The Secret War – Iraq War Logs

With the ‘biggest leak of military documents ever’, Wikileaks has reestablished its position as the pentagon’s no1 hate object. In a special four-page report, FRONTLINE discusses the shocking results of the whistle-blower’s collaboration with the Iraq Body Count group and talks to Wikileaks founder Julian Assange about the latest release.

i l l u s t r a t ion b y c h r i s r i d d e l l


America’s longest war – and Britain’s least popular conflict for a good while – in Afghanistan drags on.
Meanwhile, the war in Iraq mutates into whatever ghastly phase comes next, each country disavowing
further military commitment, cutting and running, while the killing continues. It has been seven years
since President George W Bush proclaimed “mission accomplished” in Iraq, and as many months since Tony Blair insisted to the Chilton enquiry that this carnage was a worthy – almost God-given – mission.

At the time of writing, Britain mourns the execution in Afghanistan of a kidnapped female aid worker
from the Isle of Lewis while American military courts try a “death squad” of soldiers for an alleged rampage of sadistic violence against innocent civilians on a charge sheet that reads like one against a Mexican narco cartel, with victims’ body parts reportedly hacked off as souvenirs – Abu Grahib part two, only this time in secret.

As the wars grind on, so the cacophony of spin, “information” and coded messages from the front
lines and the seats of power intensify. A recent book by Bob Woodward reveals a few of the discordant voices from within the Administration of the president who opposed the conflict in Iraq, but who call that in Afghanistan “the necessary war”. The “sceptics” are apparently led by Vice-President Joe Biden; the Pentagon is itself divided. One faction’s views were expounded in Rolling Stone magazine of all places by General Stanley McChrystal, who was abruptly replaced as commander of the operation by General David Petraeus, who is reported to have ambitions to stand one day as a Republican, Colin Powell-style, against the president who appointed him.

The only thing most in the Administration seem to agree upon is the insufferability of “The Ego Has
Landed”, Richard Holbrooke, President Obama’s special envoy to the region. In Britain, as the appalling traffic jam continues through Wootton Bassett, the last alleged killers of six British red-caps are freed (their quarry left defenceless by the ministry of defence with insufficient ammunition and dodgy radios).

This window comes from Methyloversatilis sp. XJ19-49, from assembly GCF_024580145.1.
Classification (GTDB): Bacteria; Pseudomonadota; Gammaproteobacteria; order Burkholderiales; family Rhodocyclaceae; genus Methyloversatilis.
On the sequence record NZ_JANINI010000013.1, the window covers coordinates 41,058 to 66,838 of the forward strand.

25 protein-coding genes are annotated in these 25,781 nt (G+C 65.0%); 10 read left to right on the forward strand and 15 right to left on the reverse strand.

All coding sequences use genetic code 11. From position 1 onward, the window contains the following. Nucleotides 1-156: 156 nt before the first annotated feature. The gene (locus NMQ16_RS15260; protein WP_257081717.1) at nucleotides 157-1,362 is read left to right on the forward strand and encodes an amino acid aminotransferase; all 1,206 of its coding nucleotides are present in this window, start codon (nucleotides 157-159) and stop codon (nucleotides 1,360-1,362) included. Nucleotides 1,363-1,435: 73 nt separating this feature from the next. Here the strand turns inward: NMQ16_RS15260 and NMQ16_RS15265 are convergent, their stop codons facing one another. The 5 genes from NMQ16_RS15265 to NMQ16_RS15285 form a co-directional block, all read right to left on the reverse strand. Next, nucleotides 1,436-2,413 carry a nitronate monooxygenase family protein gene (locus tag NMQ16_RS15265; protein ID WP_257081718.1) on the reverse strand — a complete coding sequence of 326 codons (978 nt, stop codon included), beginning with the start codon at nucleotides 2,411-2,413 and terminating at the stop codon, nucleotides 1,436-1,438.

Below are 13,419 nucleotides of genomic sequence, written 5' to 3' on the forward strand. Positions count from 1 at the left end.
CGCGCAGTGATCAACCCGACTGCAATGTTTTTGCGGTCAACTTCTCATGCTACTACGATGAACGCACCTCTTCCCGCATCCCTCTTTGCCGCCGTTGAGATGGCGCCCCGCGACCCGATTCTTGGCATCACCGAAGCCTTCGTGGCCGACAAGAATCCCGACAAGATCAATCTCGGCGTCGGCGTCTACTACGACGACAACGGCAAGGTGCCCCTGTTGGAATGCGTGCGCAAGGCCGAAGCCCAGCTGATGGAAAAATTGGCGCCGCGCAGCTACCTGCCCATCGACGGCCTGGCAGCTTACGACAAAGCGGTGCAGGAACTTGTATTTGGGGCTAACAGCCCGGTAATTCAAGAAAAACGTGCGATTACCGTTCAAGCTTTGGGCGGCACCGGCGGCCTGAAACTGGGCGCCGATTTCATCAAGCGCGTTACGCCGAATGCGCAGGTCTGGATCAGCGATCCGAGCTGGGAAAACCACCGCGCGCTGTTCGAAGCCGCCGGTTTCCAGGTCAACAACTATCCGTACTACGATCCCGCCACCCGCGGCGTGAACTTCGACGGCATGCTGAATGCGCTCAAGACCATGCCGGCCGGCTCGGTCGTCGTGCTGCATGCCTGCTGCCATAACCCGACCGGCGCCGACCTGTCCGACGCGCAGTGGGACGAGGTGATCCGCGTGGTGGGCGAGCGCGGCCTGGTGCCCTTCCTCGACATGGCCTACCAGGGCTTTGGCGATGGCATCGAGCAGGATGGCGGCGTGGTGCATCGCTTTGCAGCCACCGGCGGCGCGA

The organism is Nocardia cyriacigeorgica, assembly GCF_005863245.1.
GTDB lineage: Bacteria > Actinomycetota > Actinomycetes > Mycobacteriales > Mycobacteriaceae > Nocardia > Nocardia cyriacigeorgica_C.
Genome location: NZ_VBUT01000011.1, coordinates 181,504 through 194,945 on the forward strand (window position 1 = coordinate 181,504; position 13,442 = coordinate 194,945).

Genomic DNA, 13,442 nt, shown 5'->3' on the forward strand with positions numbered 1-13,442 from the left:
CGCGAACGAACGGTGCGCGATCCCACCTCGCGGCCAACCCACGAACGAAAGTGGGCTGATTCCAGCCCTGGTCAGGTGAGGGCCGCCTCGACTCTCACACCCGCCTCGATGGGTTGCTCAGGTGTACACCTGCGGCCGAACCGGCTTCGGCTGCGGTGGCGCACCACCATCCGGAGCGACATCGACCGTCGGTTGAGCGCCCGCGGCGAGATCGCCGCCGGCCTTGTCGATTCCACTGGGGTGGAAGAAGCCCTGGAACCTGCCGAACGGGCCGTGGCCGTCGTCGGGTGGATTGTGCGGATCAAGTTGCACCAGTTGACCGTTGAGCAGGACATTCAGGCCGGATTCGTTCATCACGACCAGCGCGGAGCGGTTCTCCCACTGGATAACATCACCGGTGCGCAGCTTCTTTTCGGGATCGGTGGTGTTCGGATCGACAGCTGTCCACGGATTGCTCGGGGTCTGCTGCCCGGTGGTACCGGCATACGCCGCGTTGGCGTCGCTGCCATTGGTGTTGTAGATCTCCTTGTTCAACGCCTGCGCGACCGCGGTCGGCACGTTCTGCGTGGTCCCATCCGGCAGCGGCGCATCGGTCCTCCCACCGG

And as in America, both wars are also inherited by an heir to their initiator, in this case Blair, although
the situation along Whitehall is simplified a little by the fact that David Cameron, unlike Obama, was an ardent supporter of them both, though giving little impression of understanding the region then or now.

On the Labour side, though, the victorious Miliboy addresses the conference which eight years ago gave Blair its party-base blessing for the Iraqi invasion to say – hundreds of thousands of lost lives later – “Ooops, sorry”, and is applauded in the front row by Blair acolytes who themselves stridently supported the war – though not by his brother, who considers the carnage in Iraq an “amazing achievement”.

To these voices is now added another – inescapable, and very different: a voice based on solid, often stark, information for once, the biggest channel for leaked documents from the front lines and from inside the war machines of all time: Wikileaks. During the years that followed its foundation in 2006, this was an anonymous voice from cyberspace, speaking across a range of international issues, most of them focussing on leaked documents in Africa. But after last April’s leaks of footage from a helicopter gunship of the killing of two Iraqi journalists from Reuters, with the further deposit online of 76,000 classified “war diaries’ from Afghanistan, the voice took human form here at the Frontline Club. His name was Julian Assange – a former student of quantum mechanics and computer hacker, founder of Wikileaks.

He has become the organisation’s very public but elusive face – a strange dichotomy; he is a media
obsession and bête noir of the Pentagon, either poster boy or whipping boy, depending on which end of the telescope you are looking through. Much of that is irrelevant to the wars in Afghanistan and Iraq:
prospecting about his childhood, reportedly spent on the run with his mother and brother from an abusive step-father; and about recent encounters with two Swedish women that resulted in charges of harassment and/or rape (the Swedish authorities keep changing their minds).

Assange’s most scornful views on the media are in part justified by its treatment of him: his “spectral
white hair, pallid skin, cool eyes” (the New York Times); or “a silver mop of Andy Warhol hair and
bluish pale skin” and a “new status of celebrity, Greek god and international sex symbol” (Globe and
Mail, Canada). You could almost forget the salient fact that this is a man who perplexes and occupies
the time of generals and even President Obama himself. He heads a team accused by Admiral Mike
Mullen, chairman of the US joint chiefs of staff, of having “on their hands the blood of some young
soldier or that of an Afghan family” after making public the names of civilians working with the US
military (a charge Assange denies).

He has, above all, unearthed secrets about Britain’s and America’s wars to such a degree that
Wikileaks is now in a position to pose the question, which Assange does, of whether wars can be fought in secret any more – “our aim is that they cannot”, he says. One could be forgiven for forgetting that there is a damned war on – two of them, in fact. Or as Assange says: “plenty of them’…..

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